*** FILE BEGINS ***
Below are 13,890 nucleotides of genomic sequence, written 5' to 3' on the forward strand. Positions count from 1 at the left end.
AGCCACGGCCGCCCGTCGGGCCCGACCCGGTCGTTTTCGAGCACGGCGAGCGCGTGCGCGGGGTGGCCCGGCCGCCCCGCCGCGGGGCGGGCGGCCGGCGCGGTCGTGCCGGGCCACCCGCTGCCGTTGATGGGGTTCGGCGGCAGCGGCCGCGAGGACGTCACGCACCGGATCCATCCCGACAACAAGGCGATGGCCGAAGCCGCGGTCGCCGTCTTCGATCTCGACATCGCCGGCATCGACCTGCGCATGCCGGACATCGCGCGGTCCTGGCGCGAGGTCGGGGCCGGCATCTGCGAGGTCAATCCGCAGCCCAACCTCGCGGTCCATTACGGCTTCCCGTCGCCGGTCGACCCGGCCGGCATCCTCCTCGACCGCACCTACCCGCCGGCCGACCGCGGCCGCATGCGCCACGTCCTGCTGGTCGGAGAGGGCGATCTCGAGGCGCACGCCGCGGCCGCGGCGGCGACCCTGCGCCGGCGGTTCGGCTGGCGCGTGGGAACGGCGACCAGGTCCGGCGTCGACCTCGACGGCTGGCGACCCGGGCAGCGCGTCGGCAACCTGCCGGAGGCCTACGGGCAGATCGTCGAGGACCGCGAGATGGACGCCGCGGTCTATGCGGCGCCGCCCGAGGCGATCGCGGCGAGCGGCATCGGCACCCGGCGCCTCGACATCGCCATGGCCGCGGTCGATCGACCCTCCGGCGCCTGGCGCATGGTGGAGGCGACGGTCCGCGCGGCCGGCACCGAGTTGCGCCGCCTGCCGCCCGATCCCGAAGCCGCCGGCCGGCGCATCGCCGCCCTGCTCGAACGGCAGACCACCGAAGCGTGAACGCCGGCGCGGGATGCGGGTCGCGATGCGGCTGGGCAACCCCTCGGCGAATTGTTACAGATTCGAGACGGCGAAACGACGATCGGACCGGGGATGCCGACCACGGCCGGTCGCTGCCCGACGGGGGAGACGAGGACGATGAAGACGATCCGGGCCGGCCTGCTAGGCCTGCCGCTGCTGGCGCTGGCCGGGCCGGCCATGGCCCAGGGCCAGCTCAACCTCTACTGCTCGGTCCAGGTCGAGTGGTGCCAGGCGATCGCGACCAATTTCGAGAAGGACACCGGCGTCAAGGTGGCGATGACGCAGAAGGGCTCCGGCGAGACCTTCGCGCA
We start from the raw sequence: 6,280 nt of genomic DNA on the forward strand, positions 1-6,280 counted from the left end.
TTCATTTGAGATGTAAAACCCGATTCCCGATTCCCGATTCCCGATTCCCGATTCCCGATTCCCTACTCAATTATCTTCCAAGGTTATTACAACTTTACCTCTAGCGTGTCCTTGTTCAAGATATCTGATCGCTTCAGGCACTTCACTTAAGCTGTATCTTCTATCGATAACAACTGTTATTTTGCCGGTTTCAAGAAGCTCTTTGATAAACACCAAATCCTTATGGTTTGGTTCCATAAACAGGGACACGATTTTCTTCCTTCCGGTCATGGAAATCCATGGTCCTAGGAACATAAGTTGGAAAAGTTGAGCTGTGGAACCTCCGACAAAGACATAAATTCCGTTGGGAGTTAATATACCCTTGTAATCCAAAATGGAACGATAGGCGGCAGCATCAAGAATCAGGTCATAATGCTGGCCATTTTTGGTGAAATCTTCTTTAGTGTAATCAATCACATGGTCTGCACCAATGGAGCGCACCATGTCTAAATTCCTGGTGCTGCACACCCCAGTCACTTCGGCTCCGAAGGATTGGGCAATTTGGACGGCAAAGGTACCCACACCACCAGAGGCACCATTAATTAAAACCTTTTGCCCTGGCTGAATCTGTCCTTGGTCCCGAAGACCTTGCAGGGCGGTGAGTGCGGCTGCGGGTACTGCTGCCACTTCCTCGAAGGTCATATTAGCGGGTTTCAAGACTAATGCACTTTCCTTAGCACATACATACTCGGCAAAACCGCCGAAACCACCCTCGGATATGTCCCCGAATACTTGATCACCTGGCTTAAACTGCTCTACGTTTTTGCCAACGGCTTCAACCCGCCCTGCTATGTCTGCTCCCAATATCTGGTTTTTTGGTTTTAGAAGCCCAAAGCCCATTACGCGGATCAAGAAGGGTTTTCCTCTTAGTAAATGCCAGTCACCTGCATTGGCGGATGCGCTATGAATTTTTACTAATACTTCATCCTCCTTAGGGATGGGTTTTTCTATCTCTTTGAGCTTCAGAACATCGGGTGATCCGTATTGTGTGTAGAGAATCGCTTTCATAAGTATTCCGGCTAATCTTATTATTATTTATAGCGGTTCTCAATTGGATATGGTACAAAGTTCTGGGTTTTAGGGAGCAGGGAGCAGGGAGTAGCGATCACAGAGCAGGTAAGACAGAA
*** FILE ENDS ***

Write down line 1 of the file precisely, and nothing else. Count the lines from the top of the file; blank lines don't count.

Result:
Below are 13,890 nucleotides of genomic sequence, written 5' to 3' on the forward strand. Positions count from 1 at the left end.